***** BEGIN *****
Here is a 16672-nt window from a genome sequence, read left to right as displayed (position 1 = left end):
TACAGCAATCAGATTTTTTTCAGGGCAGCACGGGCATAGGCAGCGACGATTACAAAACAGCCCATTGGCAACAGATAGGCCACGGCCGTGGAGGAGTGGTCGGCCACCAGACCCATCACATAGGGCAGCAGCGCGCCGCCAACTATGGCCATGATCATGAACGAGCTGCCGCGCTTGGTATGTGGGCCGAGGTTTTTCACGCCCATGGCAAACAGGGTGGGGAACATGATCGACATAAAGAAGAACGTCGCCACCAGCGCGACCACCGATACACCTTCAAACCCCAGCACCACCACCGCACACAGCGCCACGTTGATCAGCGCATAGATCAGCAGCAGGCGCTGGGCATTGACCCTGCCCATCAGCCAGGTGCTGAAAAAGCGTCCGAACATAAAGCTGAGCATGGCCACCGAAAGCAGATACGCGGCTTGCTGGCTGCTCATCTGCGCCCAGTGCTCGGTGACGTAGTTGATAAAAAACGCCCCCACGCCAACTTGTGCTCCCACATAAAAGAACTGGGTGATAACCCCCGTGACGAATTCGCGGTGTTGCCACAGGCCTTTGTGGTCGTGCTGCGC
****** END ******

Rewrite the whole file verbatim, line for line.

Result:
Here is a 16672-nt window from a genome sequence, read left to right as displayed (position 1 = left end):
TACAGCAATCAGATTTTTTTCAGGGCAGCACGGGCATAGGCAGCGACGATTACAAAACAGCCCATTGGCAACAGATAGGCCACGGCCGTGGAGGAGTGGTCGGCCACCAGACCCATCACATAGGGCAGCAGCGCGCCGCCAACTATGGCCATGATCATGAACGAGCTGCCGCGCTTGGTATGTGGGCCGAGGTTTTTCACGCCCATGGCAAACAGGGTGGGGAACATGATCGACATAAAGAAGAACGTCGCCACCAGCGCGACCACCGATACACCTTCAAACCCCAGCACCACCACCGCACACAGCGCCACGTTGATCAGCGCATAGATCAGCAGCAGGCGCTGGGCATTGACCCTGCCCATCAGCCAGGTGCTGAAAAAGCGTCCGAACATAAAGCTGAGCATGGCCACCGAAAGCAGATACGCGGCTTGCTGGCTGCTCATCTGCGCCCAGTGCTCGGTGACGTAGTTGATAAAAAACGCCCCCACGCCAACTTGTGCTCCCACATAAAAGAACTGGGTGATAACCCCCGTGACGAATTCGCGGTGTTGCCACAGGCCTTTGTGGTCGTGCTGCGC